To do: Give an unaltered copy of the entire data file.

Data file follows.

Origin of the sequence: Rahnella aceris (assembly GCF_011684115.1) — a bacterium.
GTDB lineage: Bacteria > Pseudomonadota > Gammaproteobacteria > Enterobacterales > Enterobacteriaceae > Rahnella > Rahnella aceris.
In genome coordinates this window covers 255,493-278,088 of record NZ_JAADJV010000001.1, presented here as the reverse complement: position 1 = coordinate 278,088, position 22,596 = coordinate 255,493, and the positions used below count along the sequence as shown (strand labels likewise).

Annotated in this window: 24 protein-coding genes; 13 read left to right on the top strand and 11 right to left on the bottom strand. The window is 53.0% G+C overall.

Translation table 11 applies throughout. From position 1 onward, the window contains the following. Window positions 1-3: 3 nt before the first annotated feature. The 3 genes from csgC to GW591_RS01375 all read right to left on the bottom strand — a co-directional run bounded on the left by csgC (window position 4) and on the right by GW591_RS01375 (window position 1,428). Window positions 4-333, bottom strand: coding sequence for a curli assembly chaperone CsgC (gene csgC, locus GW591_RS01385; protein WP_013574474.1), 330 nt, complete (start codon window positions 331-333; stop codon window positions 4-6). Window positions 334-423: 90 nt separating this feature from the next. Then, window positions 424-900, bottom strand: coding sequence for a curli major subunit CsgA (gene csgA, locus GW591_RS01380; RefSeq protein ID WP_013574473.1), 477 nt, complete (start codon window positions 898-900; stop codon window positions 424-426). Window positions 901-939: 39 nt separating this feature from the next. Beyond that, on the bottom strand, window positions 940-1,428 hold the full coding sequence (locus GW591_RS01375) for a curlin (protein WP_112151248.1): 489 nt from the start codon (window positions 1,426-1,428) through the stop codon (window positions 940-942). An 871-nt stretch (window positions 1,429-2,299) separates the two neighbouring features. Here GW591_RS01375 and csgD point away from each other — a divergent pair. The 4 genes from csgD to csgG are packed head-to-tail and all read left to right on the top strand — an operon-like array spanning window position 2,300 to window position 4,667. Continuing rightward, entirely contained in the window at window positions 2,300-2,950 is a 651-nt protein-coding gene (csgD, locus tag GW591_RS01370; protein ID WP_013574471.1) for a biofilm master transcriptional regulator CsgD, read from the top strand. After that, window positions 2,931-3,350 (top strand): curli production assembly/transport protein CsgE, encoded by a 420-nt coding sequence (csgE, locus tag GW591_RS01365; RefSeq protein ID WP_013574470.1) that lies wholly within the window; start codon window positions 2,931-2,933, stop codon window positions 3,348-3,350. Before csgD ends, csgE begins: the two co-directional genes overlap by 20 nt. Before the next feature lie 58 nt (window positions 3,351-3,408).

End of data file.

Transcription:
Origin of the sequence: Rahnella aceris (assembly GCF_011684115.1) — a bacterium.
GTDB lineage: Bacteria > Pseudomonadota > Gammaproteobacteria > Enterobacterales > Enterobacteriaceae > Rahnella > Rahnella aceris.
In genome coordinates this window covers 255,493-278,088 of record NZ_JAADJV010000001.1, presented here as the reverse complement: position 1 = coordinate 278,088, position 22,596 = coordinate 255,493, and the positions used below count along the sequence as shown (strand labels likewise).

Annotated in this window: 24 protein-coding genes; 13 read left to right on the top strand and 11 right to left on the bottom strand. The window is 53.0% G+C overall.

Translation table 11 applies throughout. From position 1 onward, the window contains the following. Window positions 1-3: 3 nt before the first annotated feature. The 3 genes from csgC to GW591_RS01375 all read right to left on the bottom strand — a co-directional run bounded on the left by csgC (window position 4) and on the right by GW591_RS01375 (window position 1,428). Window positions 4-333, bottom strand: coding sequence for a curli assembly chaperone CsgC (gene csgC, locus GW591_RS01385; protein WP_013574474.1), 330 nt, complete (start codon window positions 331-333; stop codon window positions 4-6). Window positions 334-423: 90 nt separating this feature from the next. Then, window positions 424-900, bottom strand: coding sequence for a curli major subunit CsgA (gene csgA, locus GW591_RS01380; RefSeq protein ID WP_013574473.1), 477 nt, complete (start codon window positions 898-900; stop codon window positions 424-426). Window positions 901-939: 39 nt separating this feature from the next. Beyond that, on the bottom strand, window positions 940-1,428 hold the full coding sequence (locus GW591_RS01375) for a curlin (protein WP_112151248.1): 489 nt from the start codon (window positions 1,426-1,428) through the stop codon (window positions 940-942). An 871-nt stretch (window positions 1,429-2,299) separates the two neighbouring features. Here GW591_RS01375 and csgD point away from each other — a divergent pair. The 4 genes from csgD to csgG are packed head-to-tail and all read left to right on the top strand — an operon-like array spanning window position 2,300 to window position 4,667. Continuing rightward, entirely contained in the window at window positions 2,300-2,950 is a 651-nt protein-coding gene (csgD, locus tag GW591_RS01370; protein ID WP_013574471.1) for a biofilm master transcriptional regulator CsgD, read from the top strand. After that, window positions 2,931-3,350 (top strand): curli production assembly/transport protein CsgE, encoded by a 420-nt coding sequence (csgE, locus tag GW591_RS01365; RefSeq protein ID WP_013574470.1) that lies wholly within the window; start codon window positions 2,931-2,933, stop codon window positions 3,348-3,350. Before csgD ends, csgE begins: the two co-directional genes overlap by 20 nt. Before the next feature lie 58 nt (window positions 3,351-3,408).